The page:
More than a quarter of highly-educated, well-connected Kiwis working abroad are looking to return home.
According to an online survey of more than 15,000 New Zealanders living offshore carried out by expat network Kea New Zealand, 27 percent of respondents are currently looking for jobs in New Zealand for themselves or others.
They're also more educated, on the whole – the five-yearly ‘census’ Every Kiwi Counts showed that compared to on-shore New Zealanders in the 2006 Census, the overseas Kiwis surveyed are about seven times as likely (34 percent vs 5 percent) to have a post-graduate qualification and almost three times as likely (31 percent vs 11 percent) to have a bachelor’s degree.
Kea New Zealand global chief executive Dr Sue Watson said there was significant potential to fill New Zealand’s talent deficit with skilled expats keen to come home.
Nearly half of overseas-based Kiwis in the survey reported that they earn more than NZ$100,000 per annum while one in five aged over 50 earn more than NZ$200,000 per annum.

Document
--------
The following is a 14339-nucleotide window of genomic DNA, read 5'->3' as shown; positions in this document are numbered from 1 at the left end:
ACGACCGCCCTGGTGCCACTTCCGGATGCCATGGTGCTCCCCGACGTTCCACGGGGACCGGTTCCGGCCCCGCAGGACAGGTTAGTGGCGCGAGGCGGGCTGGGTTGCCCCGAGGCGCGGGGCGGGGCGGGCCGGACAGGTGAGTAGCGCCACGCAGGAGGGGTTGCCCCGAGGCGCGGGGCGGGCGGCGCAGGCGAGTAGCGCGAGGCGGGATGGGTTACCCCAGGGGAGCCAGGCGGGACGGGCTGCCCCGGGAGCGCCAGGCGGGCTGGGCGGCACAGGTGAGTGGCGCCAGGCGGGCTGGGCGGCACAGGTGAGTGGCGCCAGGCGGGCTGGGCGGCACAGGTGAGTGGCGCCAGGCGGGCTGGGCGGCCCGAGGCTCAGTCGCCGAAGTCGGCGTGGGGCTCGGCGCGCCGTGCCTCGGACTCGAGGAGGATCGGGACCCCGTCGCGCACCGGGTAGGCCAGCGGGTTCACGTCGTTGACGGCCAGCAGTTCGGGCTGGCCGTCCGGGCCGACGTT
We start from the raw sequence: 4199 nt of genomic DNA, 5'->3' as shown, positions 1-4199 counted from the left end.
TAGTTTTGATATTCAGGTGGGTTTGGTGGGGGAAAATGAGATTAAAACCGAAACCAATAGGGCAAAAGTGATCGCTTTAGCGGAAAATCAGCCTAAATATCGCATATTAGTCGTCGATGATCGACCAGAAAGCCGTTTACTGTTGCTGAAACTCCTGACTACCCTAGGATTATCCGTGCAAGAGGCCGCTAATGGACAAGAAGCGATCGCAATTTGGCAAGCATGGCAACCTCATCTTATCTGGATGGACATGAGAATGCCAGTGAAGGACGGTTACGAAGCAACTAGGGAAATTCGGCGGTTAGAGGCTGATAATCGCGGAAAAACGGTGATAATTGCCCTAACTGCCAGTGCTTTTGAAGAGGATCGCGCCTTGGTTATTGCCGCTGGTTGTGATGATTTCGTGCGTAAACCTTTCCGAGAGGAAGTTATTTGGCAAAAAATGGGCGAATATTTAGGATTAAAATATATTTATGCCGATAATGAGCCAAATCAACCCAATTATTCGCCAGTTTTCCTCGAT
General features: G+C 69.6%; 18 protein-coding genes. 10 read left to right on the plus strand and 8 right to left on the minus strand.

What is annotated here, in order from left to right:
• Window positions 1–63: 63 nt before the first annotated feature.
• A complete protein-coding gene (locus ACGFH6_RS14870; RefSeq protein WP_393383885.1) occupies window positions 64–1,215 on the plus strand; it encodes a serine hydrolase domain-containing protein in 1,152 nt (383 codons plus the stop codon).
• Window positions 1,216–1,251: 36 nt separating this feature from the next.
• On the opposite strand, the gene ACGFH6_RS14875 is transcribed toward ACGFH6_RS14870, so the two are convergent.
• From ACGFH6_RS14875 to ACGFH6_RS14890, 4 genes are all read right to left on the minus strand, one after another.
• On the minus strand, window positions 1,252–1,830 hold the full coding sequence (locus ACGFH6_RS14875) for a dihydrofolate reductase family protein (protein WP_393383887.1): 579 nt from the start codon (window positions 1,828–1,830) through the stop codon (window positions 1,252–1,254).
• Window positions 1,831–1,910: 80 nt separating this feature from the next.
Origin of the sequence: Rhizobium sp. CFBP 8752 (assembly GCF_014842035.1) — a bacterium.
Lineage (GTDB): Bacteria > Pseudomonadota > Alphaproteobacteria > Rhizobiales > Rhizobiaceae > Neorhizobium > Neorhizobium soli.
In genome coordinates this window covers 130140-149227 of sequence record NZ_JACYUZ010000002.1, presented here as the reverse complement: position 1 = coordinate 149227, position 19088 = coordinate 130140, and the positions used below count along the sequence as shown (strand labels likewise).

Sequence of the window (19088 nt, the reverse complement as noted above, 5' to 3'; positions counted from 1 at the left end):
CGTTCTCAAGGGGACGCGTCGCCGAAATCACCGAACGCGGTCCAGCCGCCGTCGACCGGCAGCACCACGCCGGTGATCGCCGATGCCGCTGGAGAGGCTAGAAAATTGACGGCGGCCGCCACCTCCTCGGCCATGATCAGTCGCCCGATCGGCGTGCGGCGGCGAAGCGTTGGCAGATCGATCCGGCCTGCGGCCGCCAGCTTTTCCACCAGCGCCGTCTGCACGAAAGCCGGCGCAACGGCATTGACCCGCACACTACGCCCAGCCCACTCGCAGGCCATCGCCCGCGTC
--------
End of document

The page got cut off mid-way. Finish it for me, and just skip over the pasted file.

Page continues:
One in four respondents say they plan to return to New Zealand, but that they also plan to live somewhere else in the future. A further 22 percent say they are likely to – or definitely will – return to New Zealand.
Family and lifestyle ties were the main drawcard, with only 6 percent naming general economic factors in their desire to move back.
“There is a large connection and communication job to be done if we are to entice those Kiwis looking to return home," Watson said.
At least 600,000 New Zealanders live overseas, including almost one in four of all highly-educated Kiwis.
Ministry of Economic Development deputy secretary Mark Steel said: “Expats are a quarter of our educated workforce so it’s important that we understand their short-term goals and long-term ambitions so we know what they can contribute if they return.”